Spoiler: this post is nerdy. Very nerdy. You’ve been warned.
We all had that one subject at school that we disliked, usually because we were not very good at it. So, we closed our minds to it and deemed ourselves incapable of learning it – “I’ll just find a job were I don’t need it” we thought to ourselves. The funny thing is, as we get older and enter the workforce, those subjects we avoided often come back to haunt us.
At school, I had an unshakable dislike of anything that involved maths – I just couldn’t get my head around how it applied to everyday life. My dislike for maths later spread to other subjects including economics and now, over a decade later, it has come back to haunt me. It turns out I chose a job where knowledge of economics (and business studies) is pretty important (oops), so now I’m taking evening courses.
Contrary to what I expected, I’m actually enjoying it – especially the business studies module I am taking. There are so many interesting concepts and theories that I’ve come across that are actually applicable to everyday situations. One concept that I love at the moment is that of “productivity”. Simply put, being “productive” means getting the highest amount of output from the lowest amount of input. Every business must strive to be productive, if not they are bound to fail.
Would you believe me if I told you that this applies to ballet, too? Give me a chance to explain.
During last Wednesday’s ballet class, I reached a whole new level of frustration. I was frustrated with myself mainly and the fact that my body was simply not doing what my mind was demanding. To make matters worse my teacher kept remarking “You are trying too hard”. “Is there even such a thing as too hard?” I thought.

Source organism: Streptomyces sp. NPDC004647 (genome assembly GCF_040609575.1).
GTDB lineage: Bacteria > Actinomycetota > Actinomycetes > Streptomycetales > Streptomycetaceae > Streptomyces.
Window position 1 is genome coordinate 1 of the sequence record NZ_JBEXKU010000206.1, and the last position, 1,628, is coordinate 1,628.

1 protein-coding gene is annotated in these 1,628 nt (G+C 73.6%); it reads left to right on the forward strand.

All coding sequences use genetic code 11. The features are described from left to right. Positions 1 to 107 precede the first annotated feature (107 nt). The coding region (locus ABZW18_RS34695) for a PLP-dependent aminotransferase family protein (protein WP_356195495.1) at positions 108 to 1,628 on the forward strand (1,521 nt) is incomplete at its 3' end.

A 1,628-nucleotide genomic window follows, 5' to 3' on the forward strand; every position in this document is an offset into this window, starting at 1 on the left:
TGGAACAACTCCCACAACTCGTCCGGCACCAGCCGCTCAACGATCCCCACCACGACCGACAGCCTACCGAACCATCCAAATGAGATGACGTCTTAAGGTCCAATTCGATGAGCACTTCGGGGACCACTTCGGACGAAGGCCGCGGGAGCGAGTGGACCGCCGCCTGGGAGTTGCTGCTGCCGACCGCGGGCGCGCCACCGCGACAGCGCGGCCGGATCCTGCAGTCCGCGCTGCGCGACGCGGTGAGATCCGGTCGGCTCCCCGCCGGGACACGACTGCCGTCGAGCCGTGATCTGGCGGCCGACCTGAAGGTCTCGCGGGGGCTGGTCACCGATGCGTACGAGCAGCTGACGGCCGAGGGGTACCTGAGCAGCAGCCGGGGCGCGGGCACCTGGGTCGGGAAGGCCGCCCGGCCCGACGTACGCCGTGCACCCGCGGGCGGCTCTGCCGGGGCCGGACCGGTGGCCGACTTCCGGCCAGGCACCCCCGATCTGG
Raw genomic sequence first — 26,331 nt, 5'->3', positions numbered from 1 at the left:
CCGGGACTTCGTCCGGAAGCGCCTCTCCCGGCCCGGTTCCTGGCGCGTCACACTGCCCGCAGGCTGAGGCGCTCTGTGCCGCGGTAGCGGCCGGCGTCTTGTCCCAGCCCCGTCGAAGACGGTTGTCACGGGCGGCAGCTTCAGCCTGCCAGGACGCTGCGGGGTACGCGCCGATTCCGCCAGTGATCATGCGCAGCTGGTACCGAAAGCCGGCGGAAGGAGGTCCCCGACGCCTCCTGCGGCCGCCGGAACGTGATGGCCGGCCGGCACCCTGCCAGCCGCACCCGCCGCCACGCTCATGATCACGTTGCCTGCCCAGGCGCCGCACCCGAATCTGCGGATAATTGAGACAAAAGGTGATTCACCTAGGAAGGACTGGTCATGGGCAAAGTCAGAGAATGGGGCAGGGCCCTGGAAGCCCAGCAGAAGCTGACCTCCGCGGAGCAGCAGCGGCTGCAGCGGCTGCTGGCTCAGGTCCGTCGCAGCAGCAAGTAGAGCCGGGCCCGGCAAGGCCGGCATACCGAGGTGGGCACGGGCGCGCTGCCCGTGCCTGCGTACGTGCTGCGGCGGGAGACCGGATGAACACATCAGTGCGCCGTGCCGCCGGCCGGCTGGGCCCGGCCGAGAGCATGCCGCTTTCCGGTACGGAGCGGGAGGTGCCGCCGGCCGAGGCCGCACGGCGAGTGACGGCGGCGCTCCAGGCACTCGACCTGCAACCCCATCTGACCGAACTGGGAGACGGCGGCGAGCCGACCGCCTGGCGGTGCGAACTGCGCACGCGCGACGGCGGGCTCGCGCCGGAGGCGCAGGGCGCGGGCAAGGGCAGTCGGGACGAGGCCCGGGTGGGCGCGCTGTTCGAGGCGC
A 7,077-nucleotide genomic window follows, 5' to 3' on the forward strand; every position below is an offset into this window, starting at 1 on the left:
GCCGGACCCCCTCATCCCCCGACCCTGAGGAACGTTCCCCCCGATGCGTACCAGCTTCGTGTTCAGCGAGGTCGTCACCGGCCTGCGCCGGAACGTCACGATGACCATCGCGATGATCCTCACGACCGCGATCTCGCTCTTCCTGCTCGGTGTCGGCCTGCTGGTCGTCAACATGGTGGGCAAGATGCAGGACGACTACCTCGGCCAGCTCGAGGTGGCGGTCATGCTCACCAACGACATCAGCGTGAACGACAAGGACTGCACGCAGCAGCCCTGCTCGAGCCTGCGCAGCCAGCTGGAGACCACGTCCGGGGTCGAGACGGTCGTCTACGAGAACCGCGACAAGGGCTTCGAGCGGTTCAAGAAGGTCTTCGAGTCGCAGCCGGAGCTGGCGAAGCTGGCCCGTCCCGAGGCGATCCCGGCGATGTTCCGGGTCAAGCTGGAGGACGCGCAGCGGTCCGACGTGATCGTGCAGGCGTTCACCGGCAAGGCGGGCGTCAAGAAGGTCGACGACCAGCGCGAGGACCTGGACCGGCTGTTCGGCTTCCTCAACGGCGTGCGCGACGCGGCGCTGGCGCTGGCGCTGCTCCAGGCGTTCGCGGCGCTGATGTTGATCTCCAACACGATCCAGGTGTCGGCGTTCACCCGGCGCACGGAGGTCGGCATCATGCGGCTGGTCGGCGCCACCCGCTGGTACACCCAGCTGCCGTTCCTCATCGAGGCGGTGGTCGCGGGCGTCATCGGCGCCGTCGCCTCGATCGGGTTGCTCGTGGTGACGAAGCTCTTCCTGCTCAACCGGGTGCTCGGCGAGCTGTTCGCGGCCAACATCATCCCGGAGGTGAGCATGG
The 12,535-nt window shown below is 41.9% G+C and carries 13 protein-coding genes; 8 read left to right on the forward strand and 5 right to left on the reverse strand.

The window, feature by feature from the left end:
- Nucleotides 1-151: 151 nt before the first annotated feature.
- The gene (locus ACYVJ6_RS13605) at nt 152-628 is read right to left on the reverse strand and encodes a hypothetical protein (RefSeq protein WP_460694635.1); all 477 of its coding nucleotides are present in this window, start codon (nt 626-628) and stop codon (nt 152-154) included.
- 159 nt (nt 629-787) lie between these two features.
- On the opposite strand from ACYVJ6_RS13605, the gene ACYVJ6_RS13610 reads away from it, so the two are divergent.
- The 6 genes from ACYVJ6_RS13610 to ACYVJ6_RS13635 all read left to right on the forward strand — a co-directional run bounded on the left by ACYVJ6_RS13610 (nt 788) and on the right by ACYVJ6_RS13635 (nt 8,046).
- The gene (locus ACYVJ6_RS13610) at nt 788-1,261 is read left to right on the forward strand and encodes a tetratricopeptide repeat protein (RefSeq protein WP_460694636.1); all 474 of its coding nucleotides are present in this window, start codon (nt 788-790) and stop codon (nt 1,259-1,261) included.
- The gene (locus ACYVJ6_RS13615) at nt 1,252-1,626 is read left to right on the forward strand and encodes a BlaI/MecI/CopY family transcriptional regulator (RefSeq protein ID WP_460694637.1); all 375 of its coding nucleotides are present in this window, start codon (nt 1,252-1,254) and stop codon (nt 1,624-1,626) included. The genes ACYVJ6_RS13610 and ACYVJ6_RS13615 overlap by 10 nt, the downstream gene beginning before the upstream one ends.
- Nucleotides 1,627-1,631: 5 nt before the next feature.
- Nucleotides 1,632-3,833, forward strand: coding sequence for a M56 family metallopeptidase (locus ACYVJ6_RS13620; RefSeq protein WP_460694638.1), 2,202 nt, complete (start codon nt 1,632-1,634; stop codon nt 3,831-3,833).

But she continued, saying “You need to dance smart and not hard”.
At home (as a consolation for the terrible class) I watched videos of the Prix de Lausanne winners on Youtube. I had read a few pages from my business studies course book before so I guess my mind was already in limbo between business studies and ballet when suddenly, something clicked.
The dancers in the Youtube videos were not trying to push and pull their bodies to execute the complicated ballet steps. They were using technique and not pure brawn and power.
Speaking for myself, I know that I often waste a lot of effort on being frustrated, not concentrating and using power and not skill (e.g.: using too much power in a pirouette and falling over from the force instead of concentrating on using skill and good technique). To use the words of my ballet teacher, I don’t dance “smart”. To use the words from my business studies book, I don’t dance “productively”. Both mean the same thing.
So there you have it, dear readers, a connection between (micro) economics and ballet. Who’d have thought? There is something so ironic about my applying a concept from a subject I once hated to a hobby I now love. Life is funny, isn’t it?